Why is this lambda expression cast using an ampersand?

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recently I stumbled over the following code in the Java Comparator class:

public static <T, U extends Comparable<? super U>> Comparator<T> comparing(
            Function<? super T, ? extends U> keyExtractor)
    return (Comparator<T> & Serializable)
        (c1, c2) -> keyExtractor.apply(c1).compareTo(keyExtractor.apply(c2));

What’s confusing me is the (Comparator<T> & Serializable) part. Since the method only returns a Comparator I don’t see the use in casting to Serializable. I also don’t see the reason to ever cast anything this way, or am I missing something?

It seems to me that if I wanted to cast an Object to multiple possible types, I could just introduce another generic type like this:

public static <T, U extends Comparable<? super U>, V extends Comparator<T> & Serializable>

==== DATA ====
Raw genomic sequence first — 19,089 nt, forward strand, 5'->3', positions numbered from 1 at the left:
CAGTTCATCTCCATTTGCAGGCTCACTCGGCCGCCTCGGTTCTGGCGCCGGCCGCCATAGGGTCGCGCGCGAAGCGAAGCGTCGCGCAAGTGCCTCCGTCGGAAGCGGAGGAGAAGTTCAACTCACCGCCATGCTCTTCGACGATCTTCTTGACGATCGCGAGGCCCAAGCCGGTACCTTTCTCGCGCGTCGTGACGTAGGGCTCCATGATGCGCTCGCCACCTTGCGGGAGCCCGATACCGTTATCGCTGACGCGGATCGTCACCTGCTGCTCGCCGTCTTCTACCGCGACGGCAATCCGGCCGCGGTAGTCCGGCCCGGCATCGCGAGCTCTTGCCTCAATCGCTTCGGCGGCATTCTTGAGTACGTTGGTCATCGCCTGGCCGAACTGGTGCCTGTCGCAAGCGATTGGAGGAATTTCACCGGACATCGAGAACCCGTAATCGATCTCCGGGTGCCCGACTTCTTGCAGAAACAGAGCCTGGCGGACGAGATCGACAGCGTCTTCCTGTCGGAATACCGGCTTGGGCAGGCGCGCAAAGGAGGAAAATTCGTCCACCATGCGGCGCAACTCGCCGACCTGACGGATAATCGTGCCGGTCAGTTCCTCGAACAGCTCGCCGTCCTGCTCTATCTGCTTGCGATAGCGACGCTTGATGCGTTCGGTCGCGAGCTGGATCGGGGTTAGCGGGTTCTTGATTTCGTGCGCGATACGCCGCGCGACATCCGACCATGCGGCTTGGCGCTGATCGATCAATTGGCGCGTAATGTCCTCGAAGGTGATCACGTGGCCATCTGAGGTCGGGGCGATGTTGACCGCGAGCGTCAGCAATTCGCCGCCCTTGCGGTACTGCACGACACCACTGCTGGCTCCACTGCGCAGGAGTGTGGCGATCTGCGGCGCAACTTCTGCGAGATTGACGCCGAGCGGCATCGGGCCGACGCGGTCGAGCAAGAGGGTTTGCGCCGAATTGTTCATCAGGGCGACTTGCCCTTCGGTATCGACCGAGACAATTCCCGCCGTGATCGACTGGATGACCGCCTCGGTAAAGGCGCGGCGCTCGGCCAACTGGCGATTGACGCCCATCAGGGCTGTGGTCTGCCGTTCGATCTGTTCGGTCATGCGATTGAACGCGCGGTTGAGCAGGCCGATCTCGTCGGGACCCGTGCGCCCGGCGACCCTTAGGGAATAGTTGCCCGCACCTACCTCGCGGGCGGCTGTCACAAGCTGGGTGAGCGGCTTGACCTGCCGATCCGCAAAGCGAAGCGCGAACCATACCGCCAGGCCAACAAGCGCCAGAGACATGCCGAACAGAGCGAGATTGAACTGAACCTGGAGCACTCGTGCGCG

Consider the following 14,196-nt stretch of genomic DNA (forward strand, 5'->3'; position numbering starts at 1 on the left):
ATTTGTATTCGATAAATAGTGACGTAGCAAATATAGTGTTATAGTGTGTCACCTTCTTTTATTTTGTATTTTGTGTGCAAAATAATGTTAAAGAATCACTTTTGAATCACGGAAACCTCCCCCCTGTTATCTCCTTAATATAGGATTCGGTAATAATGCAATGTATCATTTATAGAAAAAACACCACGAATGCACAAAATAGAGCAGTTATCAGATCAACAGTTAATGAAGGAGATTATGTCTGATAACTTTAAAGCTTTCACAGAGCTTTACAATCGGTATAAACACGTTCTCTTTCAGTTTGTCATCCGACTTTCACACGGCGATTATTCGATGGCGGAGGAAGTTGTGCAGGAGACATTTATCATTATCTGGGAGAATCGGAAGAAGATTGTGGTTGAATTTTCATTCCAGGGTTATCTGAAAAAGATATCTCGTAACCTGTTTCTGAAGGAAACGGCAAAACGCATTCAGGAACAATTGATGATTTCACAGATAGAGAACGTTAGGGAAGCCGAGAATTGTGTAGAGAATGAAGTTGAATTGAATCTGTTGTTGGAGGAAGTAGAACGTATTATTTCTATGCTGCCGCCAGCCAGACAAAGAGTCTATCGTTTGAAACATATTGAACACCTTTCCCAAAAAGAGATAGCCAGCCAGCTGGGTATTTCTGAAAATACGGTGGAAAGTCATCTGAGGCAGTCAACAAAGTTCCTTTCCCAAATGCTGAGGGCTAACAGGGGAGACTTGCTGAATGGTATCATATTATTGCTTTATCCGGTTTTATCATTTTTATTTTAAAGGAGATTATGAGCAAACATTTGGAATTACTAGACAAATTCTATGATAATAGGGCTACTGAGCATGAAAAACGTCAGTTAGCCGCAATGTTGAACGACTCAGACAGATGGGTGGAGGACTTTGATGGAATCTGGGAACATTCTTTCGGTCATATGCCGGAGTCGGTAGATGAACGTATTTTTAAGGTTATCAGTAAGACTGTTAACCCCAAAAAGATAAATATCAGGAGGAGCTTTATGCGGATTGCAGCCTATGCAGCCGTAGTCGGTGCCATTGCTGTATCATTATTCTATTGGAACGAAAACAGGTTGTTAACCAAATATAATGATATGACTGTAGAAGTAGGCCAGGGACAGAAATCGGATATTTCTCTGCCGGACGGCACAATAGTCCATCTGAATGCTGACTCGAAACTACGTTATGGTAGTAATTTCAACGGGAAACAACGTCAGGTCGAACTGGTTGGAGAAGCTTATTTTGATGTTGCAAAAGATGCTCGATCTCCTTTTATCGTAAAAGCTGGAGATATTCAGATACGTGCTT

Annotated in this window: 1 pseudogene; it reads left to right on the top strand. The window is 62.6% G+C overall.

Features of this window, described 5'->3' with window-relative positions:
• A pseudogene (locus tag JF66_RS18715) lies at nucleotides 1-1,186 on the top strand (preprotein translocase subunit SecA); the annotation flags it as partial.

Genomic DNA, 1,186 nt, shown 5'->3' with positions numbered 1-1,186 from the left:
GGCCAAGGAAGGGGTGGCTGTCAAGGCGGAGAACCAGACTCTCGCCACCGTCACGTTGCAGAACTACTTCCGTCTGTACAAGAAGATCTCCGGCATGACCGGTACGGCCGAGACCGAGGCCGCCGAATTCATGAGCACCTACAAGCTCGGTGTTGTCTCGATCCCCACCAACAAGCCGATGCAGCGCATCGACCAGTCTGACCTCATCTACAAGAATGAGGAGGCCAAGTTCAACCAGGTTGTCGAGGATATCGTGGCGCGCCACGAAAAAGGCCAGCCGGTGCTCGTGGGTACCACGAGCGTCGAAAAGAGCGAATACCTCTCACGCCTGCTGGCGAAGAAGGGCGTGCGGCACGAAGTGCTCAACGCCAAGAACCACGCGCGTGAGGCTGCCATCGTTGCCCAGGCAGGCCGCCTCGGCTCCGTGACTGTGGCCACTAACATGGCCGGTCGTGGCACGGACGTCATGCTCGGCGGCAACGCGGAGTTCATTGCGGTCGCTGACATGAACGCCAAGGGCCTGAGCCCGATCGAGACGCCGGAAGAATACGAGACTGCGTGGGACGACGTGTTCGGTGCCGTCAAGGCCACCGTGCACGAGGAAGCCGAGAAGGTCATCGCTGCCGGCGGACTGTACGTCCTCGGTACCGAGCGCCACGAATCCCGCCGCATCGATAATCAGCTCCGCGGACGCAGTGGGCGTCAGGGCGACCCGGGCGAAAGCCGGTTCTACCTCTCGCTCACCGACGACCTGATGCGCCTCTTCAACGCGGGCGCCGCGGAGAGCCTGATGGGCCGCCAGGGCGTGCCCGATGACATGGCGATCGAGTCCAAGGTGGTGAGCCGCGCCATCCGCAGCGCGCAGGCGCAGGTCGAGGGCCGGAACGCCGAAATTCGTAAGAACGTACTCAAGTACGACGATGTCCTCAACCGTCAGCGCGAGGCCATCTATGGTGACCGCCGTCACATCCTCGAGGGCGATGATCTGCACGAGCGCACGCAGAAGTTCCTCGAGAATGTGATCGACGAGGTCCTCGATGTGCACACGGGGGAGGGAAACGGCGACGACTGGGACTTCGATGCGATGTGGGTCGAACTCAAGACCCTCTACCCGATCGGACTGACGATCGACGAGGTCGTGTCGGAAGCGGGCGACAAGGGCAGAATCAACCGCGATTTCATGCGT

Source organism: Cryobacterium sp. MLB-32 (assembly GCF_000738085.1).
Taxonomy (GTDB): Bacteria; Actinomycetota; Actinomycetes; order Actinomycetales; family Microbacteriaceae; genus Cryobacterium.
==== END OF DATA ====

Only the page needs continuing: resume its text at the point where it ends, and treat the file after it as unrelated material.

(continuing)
V comparing(Function<? super T, ? extends U> keyExtractor)
    return (V) (c1, c2) -> keyExtractor.apply(c1).compareTo(keyExtractor.apply(c2));

This way the returned value could be assigned to both Comparator or Serializable variables.

The only other reason I could think of, is to use that cast as some kind of typecheck to see if the lambda expression actually returns a Serializable.

If any of you have experience with this kind of cast or an idea what casting like this could accomplish, any help would be appreciated.


The weird thing about this kind of cast is that it’s different from all other casts in Java: If you “cast” a lambda expression like this in Java the lambda will actually implement Serializable (i.e. this doesn’t just change the type the compiler knows about, but actually changes what types the object implements!)

What the cast does in this case is define a target type for the lambda expression, that it will match. The target type in this case is the intersection of Comparator<T> and Serializable, meaning the lambda instance at runtime will implement both of those interfaces.

Source: stackoverflow